Four Garden Plans

A few notes to remind me…

Sweet Peas

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Sweet peas from last year

I’ve just got rid of a container of everlasting sweet peas; they haven’t done very well at all this year. Whether this is because of all the rain we had a few weeks ago, or whether the plant has just run out of steam, I’m not sure. In any case, I’ve decided to replace it with a winter-flowering honeysuckle, which can now (I hope) start to flourish and climb the shed wall. However, I am hoping to grow some sweet peas from seed next year. Here’s a picture I took at the weekend when I visited a flower show; with any luck it will inspire me!

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Beautiful and delicate: sweet peas

 

Nerines (Guernsey Lilies)

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Nerine bowdenii, Oxford, December

As I mentioned in my post ‘Now Wait’, I planted a Nerine bulb in May. The picture above, of a Nerine bowdenii,  was taken in December 2015, in the wonderful University of Oxford Botanic Garden. The colour! Even though these plants were clearly coming towards the end of flowering, I found them beautiful and inspirational, so I thought I’d try one bulb in my garden to see how it went. Unfortunately, I think that very area has been trampled somewhat by someone cutting a hedge. It’s just a case of waiting and hoping now; they’re supposed to flower in autumn so you never know! I’m definitely going to try again next year, though, and make sure everyone knows where not to stand.

 

Red Tulips

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Snapped outside a bakery!

In spring, I kept noticing red tulips in so many local gardens; they provided a bold splash of colour and a change from all that (wonderful) yellow. Had I just not been looking before, or have they grown more popular? I don’t believe I’m easily swayed by fashion in gardens, but I thought they looked incredibly bold and cheerful, so – I’m in!

Lupins

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Lupin leaf

Lupins always seem to me to be such old fashioned flowers. I remember seeing them in my grandmother’s garden years ago. That’s probably where I found out what they were called, come to think of it. Anyway, I’ve loved them ever since. They look impressive in borders, with their spires of clustered flowers; the leaves are interesting too, particularly when they cradle water droplets, like pearls, in their centres. Definitely some lupins next year then.

So, I’m hoping this post will remind me to make the garden a more beautiful place next year. If anyone has any advice about when I need to buy or plant any of the above, I’d love to hear from you!

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Oh, yes, the camera problem. I’ll need to return my Tamron lens for repair, but I do have another lens which will do the job in the meantime. So not as bad as I’d feared!

Aspire

Twelve days ago, in my post ‘Into the Light’, I asked myself what I would achieve in the coming week and the rest of my holiday. So, although it might not sound like much so far…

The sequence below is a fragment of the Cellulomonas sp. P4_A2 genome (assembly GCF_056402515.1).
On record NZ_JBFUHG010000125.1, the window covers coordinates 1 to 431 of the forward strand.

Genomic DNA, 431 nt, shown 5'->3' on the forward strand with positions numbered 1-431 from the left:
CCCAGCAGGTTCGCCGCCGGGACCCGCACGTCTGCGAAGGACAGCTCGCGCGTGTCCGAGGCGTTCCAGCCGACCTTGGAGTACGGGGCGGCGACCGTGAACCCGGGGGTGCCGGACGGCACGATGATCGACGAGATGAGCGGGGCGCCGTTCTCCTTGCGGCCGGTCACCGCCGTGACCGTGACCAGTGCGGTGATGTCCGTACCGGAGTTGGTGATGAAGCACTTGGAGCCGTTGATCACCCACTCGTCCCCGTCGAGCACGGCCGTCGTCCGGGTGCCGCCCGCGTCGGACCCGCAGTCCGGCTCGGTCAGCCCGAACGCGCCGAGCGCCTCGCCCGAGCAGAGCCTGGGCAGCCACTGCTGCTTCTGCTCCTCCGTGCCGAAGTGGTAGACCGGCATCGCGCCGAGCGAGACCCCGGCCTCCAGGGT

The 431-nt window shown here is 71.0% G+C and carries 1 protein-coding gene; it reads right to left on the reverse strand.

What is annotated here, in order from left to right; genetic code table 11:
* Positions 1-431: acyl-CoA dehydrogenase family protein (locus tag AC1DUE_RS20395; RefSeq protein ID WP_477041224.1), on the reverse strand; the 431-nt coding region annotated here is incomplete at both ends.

• I’ve made time to catch up with some old friends.
  • I’ve visited one of my favourite places: Ely Cathedral.
  • I’ve made a significant start on getting rid of the mountain of clutter in my house.
  • I’ve started to plan a writing project. (Excited but nervous about this one.)
  • I’ve done quite a lot of reading.

There’s much more to do, though, so here is a picture to encourage me to aim higher!

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Progress

 

I thought it looked like a good year for apple blossom. And then, to confirm my suspicions, this happened!

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It might not sound like much, but there are nine small apples on the (container-grown) apple tree this year. Eight more than last year. Definitely progress!

Peace?

Last summer, a new neighbour gave us some (very useful) old plant pots and a gnarled piece of wood. Rejects from the previous owner’s regime. Turned out the wood had roots, and was the base of an ancient rose bush. Would it grow? Would it flower? Although it looked most unpromising, we planted it in a large container and forgot about it over the winter.

Until this week, it looked doomed, the only signs of life being a few weedy stems bearing somewhat spotty leaves and equally unappealing buds. Then the first flower appeared. Followed by the second. Different colours. And inevitably, a third, a different colour again! What was going on?

Obviously I don’t know much about this. I tried to dredge up any faint memories or scraps of knowledge about grafting or scions or rootstock. Nothing took shape. Then, one of those strange internet coincidences: I saw a picture of a rose called Chicago Peace, which had flowers of different colours! When I checked it out, I found that, in fact, Chicago Peace looks more orange or pink than this one, which is predominantly yellow. So, I think it’s probably a variety called, simply, Peace. Which I like, because I can remember my father mentioning that one when I was a child. It’s also known as Rosa ‘Madame A. Meilland’.

Of course, I could be wrong, and would love to know if anyone can positively identify it!

Here are links to some information about Peace:

https://en.wikipedia.org/wiki/Rosa_Peace

http://www.rhsplants.co.uk/plants/_/rosa-peace-madame-a-meilland/classid.1240/